Researchers now have stronger evidence of granite on Mars and a new theory for how the granite -- an igneous rock common on Earth -- could have formed there, according to a new study. The findings suggest a much more geologically complex Mars than previously believed.
Large amounts of a mineral found in granite, known as feldspar, were found in an ancient Martian volcano. Further, minerals that are common in basalts that are rich in iron and magnesium, ubiquitous on Mars, are nearly completely absent at this location. The location of the feldspar also provides an explanation for how granite could have formed on Mars. Granite, or its eruptive equivalent, rhyolite, is often found on Earth in tectonically active regions such as subduction zones. This is unlikely on Mars, but the research team concluded that prolonged magmatic activity on Mars can also produce these compositions on large scales.
"We're providing the most compelling evidence to date that Mars has granitic rocks," said James Wray, an assistant professor in the School of Earth and Atmospheric Sciences at the Georgia Institute of Technology and the study's lead author.
The research was published November 17 in the Advance Online Publication of the journal Nature Geoscience. The work was supported by the NASA Mars Data Analysis Program.
For years Mars was considered geologically simplistic, consisting mostly of one kind of rock, in contrast to the diverse geology of Earth. The rocks that cover most of Mars's surface are dark-colored volcanic rocks, called basalt, a type of rock also found throughout Hawaii for instance.
But earlier this year, the Mars Curiosity rover surprised scientists by discovering soils with a composition similar to granite, a light-colored, common igneous rock. No one knew what to make of the discovery because it was limited to one site on Mars.
The new study bolsters the evidence for granite on Mars by using remote sensing techniques with infrared spectroscopy to survey a large volcano on Mars that was active for billions of years. The volcano is dust-free, making it ideal for the study. Most volcanoes on Mars are blanketed with dust, but this volcano is being sand-blasted by some of the fastest-moving sand dunes on Mars, sweeping away any dust that might fall on the volcano. Inside, the research team found rich deposits of feldspar, which came as a surprise.
"Using the kind of infrared spectroscopic technique we were using, you shouldn't really be able to detect feldspar minerals, unless there's really, really a lot of feldspar and very little of the dark minerals that you get in basalt," Wray said.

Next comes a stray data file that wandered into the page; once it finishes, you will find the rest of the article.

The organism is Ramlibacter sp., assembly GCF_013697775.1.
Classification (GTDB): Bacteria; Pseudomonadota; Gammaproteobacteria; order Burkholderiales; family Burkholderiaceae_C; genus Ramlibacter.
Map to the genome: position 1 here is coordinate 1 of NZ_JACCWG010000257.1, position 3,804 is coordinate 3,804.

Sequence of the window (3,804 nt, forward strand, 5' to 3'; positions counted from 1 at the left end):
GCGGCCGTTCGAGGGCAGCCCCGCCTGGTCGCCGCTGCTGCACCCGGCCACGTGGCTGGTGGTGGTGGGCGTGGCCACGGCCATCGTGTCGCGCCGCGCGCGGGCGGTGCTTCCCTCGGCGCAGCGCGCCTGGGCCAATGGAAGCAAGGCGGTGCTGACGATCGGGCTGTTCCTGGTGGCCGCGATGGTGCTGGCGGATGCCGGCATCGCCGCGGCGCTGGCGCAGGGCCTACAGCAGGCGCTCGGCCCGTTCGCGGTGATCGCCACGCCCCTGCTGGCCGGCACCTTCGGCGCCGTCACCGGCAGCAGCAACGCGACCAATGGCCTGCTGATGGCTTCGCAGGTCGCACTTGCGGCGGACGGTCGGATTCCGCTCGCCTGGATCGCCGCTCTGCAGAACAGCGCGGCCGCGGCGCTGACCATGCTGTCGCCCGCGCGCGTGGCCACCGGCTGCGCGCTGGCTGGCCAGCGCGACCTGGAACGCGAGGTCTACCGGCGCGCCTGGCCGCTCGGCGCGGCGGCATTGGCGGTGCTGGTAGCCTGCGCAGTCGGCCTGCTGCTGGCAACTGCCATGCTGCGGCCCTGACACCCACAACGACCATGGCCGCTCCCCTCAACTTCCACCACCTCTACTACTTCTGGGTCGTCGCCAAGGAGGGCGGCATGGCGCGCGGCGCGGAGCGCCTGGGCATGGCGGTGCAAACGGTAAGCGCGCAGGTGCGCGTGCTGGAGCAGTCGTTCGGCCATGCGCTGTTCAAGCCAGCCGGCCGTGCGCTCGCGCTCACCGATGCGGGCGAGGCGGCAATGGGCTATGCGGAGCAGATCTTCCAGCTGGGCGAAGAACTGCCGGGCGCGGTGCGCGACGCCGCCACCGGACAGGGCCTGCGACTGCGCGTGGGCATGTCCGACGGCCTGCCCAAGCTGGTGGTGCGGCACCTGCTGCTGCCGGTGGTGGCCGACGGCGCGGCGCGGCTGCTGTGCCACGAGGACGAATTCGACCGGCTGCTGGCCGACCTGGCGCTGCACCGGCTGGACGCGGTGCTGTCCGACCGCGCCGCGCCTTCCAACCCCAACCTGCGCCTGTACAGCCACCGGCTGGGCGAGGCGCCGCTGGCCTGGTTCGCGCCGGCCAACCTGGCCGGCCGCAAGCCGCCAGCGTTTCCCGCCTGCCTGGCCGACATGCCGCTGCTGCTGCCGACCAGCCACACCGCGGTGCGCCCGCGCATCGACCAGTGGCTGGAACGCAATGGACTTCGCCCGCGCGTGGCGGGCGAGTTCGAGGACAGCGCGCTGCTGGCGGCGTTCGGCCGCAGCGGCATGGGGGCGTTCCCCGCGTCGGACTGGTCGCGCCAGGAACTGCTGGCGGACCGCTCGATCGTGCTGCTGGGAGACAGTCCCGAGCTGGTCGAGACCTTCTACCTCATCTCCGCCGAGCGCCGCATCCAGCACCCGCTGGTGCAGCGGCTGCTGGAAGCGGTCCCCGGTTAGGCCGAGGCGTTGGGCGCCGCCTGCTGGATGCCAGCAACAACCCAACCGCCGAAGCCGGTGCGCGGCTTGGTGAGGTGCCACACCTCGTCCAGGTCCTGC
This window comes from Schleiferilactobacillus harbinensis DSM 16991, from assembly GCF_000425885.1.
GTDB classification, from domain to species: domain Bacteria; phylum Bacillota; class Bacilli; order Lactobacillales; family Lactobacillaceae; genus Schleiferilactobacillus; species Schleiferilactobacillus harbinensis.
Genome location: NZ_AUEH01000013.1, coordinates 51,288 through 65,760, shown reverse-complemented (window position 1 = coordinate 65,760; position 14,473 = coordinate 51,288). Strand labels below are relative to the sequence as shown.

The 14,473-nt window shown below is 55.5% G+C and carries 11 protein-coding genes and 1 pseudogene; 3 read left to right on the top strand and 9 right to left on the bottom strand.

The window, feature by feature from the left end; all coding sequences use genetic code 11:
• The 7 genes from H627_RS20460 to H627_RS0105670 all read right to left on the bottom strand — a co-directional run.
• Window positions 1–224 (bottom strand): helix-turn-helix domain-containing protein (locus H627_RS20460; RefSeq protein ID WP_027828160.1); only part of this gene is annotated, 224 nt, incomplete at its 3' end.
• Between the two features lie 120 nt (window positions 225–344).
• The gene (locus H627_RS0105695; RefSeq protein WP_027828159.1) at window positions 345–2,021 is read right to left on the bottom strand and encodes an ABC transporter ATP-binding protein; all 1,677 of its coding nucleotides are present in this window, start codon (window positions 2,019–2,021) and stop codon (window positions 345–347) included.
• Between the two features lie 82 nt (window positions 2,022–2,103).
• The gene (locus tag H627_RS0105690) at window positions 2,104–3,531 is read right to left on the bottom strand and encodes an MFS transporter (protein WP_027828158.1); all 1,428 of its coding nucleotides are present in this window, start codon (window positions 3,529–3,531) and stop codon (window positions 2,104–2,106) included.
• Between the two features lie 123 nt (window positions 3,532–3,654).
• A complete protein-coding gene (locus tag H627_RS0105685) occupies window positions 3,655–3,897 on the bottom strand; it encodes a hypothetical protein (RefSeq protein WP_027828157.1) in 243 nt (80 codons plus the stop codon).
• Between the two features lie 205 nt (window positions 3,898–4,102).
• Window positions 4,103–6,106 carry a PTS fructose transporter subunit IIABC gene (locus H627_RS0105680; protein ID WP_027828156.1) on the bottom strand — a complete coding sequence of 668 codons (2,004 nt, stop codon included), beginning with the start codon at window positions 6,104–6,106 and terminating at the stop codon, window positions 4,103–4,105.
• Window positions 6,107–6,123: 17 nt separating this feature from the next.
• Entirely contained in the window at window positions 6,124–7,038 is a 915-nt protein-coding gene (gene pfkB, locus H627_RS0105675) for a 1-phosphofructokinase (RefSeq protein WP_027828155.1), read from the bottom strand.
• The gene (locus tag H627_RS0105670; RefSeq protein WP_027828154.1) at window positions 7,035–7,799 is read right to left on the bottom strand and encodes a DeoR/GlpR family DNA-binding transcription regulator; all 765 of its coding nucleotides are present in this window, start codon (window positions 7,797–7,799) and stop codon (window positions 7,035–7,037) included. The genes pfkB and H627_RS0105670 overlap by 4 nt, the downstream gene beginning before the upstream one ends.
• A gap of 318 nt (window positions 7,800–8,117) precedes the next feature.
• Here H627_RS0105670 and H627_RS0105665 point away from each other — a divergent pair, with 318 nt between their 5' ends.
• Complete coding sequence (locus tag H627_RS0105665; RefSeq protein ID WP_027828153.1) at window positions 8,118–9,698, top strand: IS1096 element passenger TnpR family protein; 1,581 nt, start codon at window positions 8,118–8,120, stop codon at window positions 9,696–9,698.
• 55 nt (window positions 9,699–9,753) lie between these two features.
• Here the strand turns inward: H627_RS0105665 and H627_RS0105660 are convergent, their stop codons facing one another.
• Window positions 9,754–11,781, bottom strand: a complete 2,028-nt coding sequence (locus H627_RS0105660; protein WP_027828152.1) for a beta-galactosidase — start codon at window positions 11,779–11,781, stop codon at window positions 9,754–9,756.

The location of the feldspar and absence of dark minerals inside the ancient volcano provides an explanation for how granite could form on Mars. While the magma slowly cools in the subsurface, low density melt separates from dense crystals in a process called fractionation. The cycle is repeated over and over for millennia until granite is formed. This process could happen inside of a volcano that is active over a long period of time, according to the computer simulations run in collaboration with Josef Dufek, who is also an associate professor in the School of Earth and Atmospheric Sciences at Georgia Tech.
"We think some of the volcanoes on Mars were sporadically active for billions of years," Wray said. "It seems plausible that in a volcano you could get enough iterations of that reprocessing that you could form something like granite."
This process is sometimes referred to as igneous distillation. In this case the distillation progressively enriches the melt in silica, which makes the melt, and eventual rock, lower density and gives it the physical properties of granite.
"These compositions are roughly similar to those comprising the plutons at Yosemite or erupting magmas at Mount St. Helens, and are dramatically different than the basalts that dominate the rest of the planet," Dufek said.
Another study published in the same edition of Nature Geoscience by a different research team offers another interpretation for the feldspar-rich signature on Mars. That team, from the European Southern Observatory and the University of Paris, found a similar signature elsewhere on Mars, but likens the rocks to anorthosite, which is common on the moon. Wray believes the context of the feldspar minerals inside of the volcano makes a stronger argument for granite. Mars hasn't been known to contain much of either anorthosite or granite, so either way, the findings suggest the Red Planet is more geologically interesting than before.
"We talk about water on Mars all the time, but the history of volcanism on Mars is another thing that we'd like to try to understand," Wray said. "What kinds of rocks have been forming over the planet's history? We thought that it was a pretty easy answer, but we're now joining the emerging chorus saying things may be a little bit more diverse on Mars, as they are on Earth."
This research is supported by the NASA Mars Data Analysis Program under award NNX13AH80G.
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